The enormous significance of the Bush stem cell funding policy has been evident since its inception. The announcement of the policy on August 9, 2001 marked the first time a U.S. president had ever taken up a matter of bioethical import as the sole subject of a major national policy address. Indeed, the August 9th speech was the President's first nationally televised policy address of any kind. Since then, the policy has been a constant focus of attention and discussion by political commentators, the print and broadcast media, advocacy organizations, scientists, elected officials, and candidates for all levels of office (including especially the 2004 Democratic nominee for President, Senator John Kerry, who made his opposition to the Bush policy a centerpiece of his domestic campaign, mentioning it explicitly in his acceptance speech at the Democratic National Convention). The biotechnology industry has taken a keen interest in stem cell research as a possible avenue for medical therapies; one study suggests that as of 2002 private sector companies had spent an aggregate of $208 million on research and development of stem cell technologies. In response to the policy, there has been a flurry of state legislation proposed and enacted, with some states affirming and others condemning the Administration's approach. Finally, the great prominence of the national and international debate on human cloning has drawn further attention to the issue of embryonic stem cell research (and by extension, the Bush policy), given that one application of somatic cell nuclear transfer is the production of cloned human embryos from which stem cells may be derived (so-called Therapeutic Cloning).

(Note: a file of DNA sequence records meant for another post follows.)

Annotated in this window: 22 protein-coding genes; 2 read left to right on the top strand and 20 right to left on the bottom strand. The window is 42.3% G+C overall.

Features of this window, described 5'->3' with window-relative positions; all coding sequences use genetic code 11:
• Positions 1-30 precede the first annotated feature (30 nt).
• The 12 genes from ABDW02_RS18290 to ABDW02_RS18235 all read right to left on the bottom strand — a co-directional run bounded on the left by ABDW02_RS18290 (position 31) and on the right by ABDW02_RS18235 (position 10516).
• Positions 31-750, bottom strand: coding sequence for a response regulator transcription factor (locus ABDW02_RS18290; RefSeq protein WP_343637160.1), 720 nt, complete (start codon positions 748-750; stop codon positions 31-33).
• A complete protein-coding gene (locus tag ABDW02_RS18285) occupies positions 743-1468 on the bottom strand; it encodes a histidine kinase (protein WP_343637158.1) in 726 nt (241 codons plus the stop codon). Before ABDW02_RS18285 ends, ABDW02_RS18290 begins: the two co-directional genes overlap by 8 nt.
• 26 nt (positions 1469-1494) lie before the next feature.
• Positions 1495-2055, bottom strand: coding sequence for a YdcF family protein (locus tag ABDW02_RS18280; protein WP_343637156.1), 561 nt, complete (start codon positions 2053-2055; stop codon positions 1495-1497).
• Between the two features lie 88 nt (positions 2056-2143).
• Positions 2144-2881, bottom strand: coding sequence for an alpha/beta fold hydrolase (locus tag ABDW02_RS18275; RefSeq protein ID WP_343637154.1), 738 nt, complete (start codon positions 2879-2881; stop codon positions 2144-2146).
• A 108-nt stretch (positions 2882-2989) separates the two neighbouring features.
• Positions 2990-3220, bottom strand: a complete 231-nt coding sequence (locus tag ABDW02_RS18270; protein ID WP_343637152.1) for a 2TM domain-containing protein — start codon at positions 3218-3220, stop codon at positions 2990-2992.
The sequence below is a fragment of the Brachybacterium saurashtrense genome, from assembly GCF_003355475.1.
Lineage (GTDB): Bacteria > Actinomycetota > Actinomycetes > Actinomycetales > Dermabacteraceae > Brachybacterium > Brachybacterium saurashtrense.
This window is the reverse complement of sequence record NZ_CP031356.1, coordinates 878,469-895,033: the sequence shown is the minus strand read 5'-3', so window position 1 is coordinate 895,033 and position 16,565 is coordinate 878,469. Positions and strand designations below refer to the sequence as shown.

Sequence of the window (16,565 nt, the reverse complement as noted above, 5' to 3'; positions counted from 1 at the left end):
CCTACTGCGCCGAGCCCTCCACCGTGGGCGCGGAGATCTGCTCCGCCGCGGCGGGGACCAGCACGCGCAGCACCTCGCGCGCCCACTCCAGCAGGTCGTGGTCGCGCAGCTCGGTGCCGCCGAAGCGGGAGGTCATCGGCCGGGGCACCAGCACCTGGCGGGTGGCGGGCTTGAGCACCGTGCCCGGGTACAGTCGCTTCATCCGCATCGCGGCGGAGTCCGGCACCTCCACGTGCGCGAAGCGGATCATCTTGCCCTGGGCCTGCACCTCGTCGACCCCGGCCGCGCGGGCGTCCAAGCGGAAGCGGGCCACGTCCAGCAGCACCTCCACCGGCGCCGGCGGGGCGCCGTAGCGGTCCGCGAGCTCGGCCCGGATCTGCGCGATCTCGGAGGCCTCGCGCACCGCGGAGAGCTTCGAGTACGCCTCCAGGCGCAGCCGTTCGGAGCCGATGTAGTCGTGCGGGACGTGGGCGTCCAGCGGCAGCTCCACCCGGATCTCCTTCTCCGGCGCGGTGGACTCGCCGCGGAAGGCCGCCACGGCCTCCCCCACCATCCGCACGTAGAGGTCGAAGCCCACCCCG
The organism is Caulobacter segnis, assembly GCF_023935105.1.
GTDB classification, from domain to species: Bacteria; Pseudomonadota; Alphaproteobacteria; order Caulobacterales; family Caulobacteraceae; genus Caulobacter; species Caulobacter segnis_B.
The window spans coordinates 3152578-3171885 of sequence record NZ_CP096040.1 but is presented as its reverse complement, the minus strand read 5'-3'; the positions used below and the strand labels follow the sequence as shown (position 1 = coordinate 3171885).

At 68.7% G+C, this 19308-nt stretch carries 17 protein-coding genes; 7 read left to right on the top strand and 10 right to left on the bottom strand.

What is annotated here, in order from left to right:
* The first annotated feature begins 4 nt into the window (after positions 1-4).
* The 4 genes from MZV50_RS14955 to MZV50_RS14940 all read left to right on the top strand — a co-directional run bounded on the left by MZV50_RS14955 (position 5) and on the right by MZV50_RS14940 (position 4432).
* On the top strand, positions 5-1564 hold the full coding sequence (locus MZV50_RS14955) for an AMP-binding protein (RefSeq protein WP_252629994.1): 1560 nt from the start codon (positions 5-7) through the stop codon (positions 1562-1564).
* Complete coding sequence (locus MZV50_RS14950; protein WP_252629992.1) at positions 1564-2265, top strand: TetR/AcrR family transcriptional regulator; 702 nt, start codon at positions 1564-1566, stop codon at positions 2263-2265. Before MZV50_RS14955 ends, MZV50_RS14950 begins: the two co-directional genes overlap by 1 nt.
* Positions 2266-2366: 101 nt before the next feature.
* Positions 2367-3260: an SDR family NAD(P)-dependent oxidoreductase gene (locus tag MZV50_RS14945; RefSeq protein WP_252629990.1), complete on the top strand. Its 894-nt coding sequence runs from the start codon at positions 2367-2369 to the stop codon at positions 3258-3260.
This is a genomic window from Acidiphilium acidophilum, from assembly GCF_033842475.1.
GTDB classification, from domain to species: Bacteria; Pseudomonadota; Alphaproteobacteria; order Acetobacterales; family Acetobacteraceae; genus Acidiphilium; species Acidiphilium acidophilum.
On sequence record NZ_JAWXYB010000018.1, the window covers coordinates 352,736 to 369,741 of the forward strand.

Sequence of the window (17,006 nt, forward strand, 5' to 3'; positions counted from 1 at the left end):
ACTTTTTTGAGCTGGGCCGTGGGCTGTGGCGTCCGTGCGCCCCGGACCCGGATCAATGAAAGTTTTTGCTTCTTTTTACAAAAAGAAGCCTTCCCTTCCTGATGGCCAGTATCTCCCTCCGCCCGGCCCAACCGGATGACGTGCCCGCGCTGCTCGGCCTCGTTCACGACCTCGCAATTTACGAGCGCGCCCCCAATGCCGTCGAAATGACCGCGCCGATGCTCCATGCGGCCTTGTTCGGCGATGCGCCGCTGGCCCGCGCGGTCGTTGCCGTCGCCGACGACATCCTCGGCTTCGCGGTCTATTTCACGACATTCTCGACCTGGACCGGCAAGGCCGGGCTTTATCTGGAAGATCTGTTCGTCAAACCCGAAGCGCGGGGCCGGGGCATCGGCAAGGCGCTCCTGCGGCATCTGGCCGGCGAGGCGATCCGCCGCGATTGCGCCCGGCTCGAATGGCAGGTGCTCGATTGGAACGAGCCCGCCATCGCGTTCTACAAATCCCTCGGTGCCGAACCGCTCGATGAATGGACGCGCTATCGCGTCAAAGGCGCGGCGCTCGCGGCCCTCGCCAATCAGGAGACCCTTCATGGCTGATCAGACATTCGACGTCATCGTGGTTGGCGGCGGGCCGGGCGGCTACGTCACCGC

To date, the significance of the Bush stem cell policy has been framed and publicly debated in terms of its practical import: Does it impede the scientific and medical progress that the research seems to promise? Is it adequately protective and respectful of embryonic human life? Aside from its great practical significance, however, the Bush policy is arguably one of the most important recent legal developments for the field of bioethics for an additional reason: its deep pedagogical significance. The Bush policy provides an unparalleled window into the nature and substance of bioethical regulation within the unique framework of the American system of government. And it does so in dramatic fashion, against the backdrop of some of the most enduring and vexing questions in all of bioethics: What is owed to developing human life, and how does this obligation stand in relation to the aim of science to advance knowledge with the ultimate aspiration of alleviating human suffering? Reflecting on the nature and scope of the policy yields insights into a number of crucial matters that are central to the problem of whether and how to govern science and medicine according to bioethical principles. This Essay will briefly explore five areas in which the Bush policy is thus instructive: (1) the conceptual understanding of regulation as a legal category; (2) the principles of federalism; (3) the significance of federal funding; (4) the nature of governance according to a particular type of moral principle (e.g., bright line); and (5) the influence of political prudence and respect for pluralism. stem cell, zygote, embryo, blastocyst, morula, fetus, cloning, somatic cell nuclear transfer, personhood, regulation, federal funding, federalism, pluralism, pluripotent, totipotent, multipotent, research, Bush, Kerry, bioethics, medical ethics, biotechnology, medicine, science, biology
Available at: http://works.bepress.com/orlando_snead/19/